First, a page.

Copper Extraction

General Principles and Processes of Isolation of Elements:

Copper Extraction

Copper is a reddish orange bright metallic substance that is an excellent conductor of heat and electricity. It can be drawn into pipes and it is resistant to corrosion.

The most common found copper ore in nature is chalcopyrite which is a mixed ore of CuFeS2. It contains only 0.5% Cu by mass. Other ores include Chalcocite (Cu 2 S) or copper glance, Malachite green [CuCO3.Cu(OH)2, Azurite blue [2CuCO3.Cu(OH)2], Bornite (3Cu2S.Fe2S3) or peacock ore, Melaconite (CuO) etc.In the ore, copper is less than 1%.

Fig 1: Ores of copper

Concentration

TheFroth-Floatation process is used to concentrate the finely crushed copper ore obtained from mining. The ore is suspended in water with a small amount of pine oil. A blast of air is passed through the suspension. The particles get wetted by the oil and float as a froth which is skimmed.The gangue sinks to the bottom. Flotation of the ore discardssome amount of iron and increases the mass % of Cu.

Roasting

Roasting oxidizes the FeS to FeO but leaves the CuS unreacted.

2CuFeS2 + O2 Cu2S + 2FeS + SO2
S + O2SO2
4As + 3O2 2As2O3
4Sb + 3O2 2Sb2O3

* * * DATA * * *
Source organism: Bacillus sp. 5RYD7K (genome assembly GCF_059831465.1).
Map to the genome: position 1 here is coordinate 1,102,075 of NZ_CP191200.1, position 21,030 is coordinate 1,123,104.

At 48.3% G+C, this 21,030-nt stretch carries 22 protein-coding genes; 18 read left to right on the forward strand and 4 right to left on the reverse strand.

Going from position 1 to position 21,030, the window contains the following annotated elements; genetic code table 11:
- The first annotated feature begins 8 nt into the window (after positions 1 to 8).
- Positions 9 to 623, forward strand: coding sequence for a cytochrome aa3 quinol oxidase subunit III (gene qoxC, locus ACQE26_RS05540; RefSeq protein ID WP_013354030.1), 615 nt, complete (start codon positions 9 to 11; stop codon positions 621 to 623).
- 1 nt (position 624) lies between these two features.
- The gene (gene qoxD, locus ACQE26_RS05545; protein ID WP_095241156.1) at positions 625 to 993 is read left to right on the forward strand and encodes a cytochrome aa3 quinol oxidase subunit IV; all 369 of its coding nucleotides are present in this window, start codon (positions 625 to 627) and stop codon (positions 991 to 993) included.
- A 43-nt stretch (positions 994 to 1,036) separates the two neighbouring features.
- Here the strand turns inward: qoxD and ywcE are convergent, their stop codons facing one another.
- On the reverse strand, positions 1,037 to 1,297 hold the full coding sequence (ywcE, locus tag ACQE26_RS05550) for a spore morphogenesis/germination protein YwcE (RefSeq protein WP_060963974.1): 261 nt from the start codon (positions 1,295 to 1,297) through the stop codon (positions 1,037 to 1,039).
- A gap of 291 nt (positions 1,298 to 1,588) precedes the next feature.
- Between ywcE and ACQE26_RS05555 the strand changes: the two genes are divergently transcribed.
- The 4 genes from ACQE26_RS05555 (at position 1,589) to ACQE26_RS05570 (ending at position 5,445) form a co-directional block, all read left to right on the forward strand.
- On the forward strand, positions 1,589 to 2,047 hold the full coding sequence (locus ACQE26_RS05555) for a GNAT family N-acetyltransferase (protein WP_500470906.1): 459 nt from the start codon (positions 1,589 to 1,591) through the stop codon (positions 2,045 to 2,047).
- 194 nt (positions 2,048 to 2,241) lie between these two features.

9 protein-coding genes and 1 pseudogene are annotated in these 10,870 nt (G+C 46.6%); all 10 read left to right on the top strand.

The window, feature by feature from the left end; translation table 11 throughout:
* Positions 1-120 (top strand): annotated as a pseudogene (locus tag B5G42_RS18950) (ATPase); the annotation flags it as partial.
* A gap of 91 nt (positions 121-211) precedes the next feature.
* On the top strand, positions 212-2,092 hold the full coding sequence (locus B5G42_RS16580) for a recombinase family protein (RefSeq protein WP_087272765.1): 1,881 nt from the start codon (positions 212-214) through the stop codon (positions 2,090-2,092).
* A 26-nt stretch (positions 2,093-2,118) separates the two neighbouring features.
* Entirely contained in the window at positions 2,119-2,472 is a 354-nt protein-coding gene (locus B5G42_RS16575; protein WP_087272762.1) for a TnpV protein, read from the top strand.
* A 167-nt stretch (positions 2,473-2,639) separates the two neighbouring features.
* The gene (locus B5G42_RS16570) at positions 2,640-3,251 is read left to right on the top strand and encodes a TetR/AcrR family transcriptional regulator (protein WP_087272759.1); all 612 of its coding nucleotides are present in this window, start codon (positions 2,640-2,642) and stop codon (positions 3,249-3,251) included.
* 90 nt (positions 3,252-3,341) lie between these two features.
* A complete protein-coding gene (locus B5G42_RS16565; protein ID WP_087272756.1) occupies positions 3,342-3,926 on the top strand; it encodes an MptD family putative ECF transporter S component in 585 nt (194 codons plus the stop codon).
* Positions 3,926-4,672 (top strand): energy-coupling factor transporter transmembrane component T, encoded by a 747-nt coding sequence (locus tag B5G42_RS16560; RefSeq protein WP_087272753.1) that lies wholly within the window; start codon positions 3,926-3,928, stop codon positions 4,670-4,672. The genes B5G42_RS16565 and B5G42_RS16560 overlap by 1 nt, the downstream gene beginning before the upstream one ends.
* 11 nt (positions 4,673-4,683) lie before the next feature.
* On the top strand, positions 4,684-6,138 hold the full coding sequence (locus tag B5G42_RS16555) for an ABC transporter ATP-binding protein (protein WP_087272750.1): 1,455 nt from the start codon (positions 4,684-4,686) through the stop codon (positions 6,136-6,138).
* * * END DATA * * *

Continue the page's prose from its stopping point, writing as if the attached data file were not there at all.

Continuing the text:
Cuprous sulphide and ferrous sulphide are further oxidized into their oxides.

2Cu2S + 3O2 2Cu2O + 2SO2

2FeS + 3O2 2FeO + 2SO2

Smelting

The roasted ore is mixed with coke and silica (sand) SiO2 and is introduced into a blast furnace. The hot air is blasted and FeO is converted into ferrous silicate FeSiO3. Heating in sand converts FeO to FeSiO3, a molten slag.

FeO(s) + SiO2(g) → FeSiO3(l)

Cu2O +FeS → Cu2S +FeO at this high temperature.

Bessemerization

Copper metal is extracted from molten matte by a process called bessemerization. The matte is introduced into Bessemer converter which upholds by tuyers. The air is blown through the molten matte. A blast of hot air converts Cu2S into Cu2O which then reacts with remaining Cu2S to give molten copper with some impurity in the mixture.

2Cu2S + 3O2 2Cu2O + 2SO2
2Cu2O + Cu2S 6Cu + SO2

Refining or Electrowinning

Blistercopper is refined by electrolysis. Blocks of blister copper obtained from bessemerization are used as anodes in electrolysis while thin sheets of pure copper act as cathodes. The cathode plates are coated with a lining of graphite to remove depositing pure copper. The electrolyte is copper sulphate (CuSO4) mixed with a little amount of H2SO4 to increase the electrical conductivity. Optimum potential difference required for this process is 1.3 volt. During electrolysis, pure copper is deposited on the cathode plates and impurities which are soluble and fall to the bottom of the cell as anode mud or sludge.

At the negative electrode:

Cu2+ + 2e Cu (reduction)

At the positive electrode:

Cu Cu2+ + 2e(oxidation)

Copper is an excellent conductor and does not corrode quickly which makes it a good material for wiring and plumbing. Copper for the wiring needs to be 99.99% pure. This is achieved by electrorefining. The impure Cu is used as a series of anodes, and the cathodes are made from purified Cu. An acidic solution of CuSO4 serves as the electrolyte.

 

 

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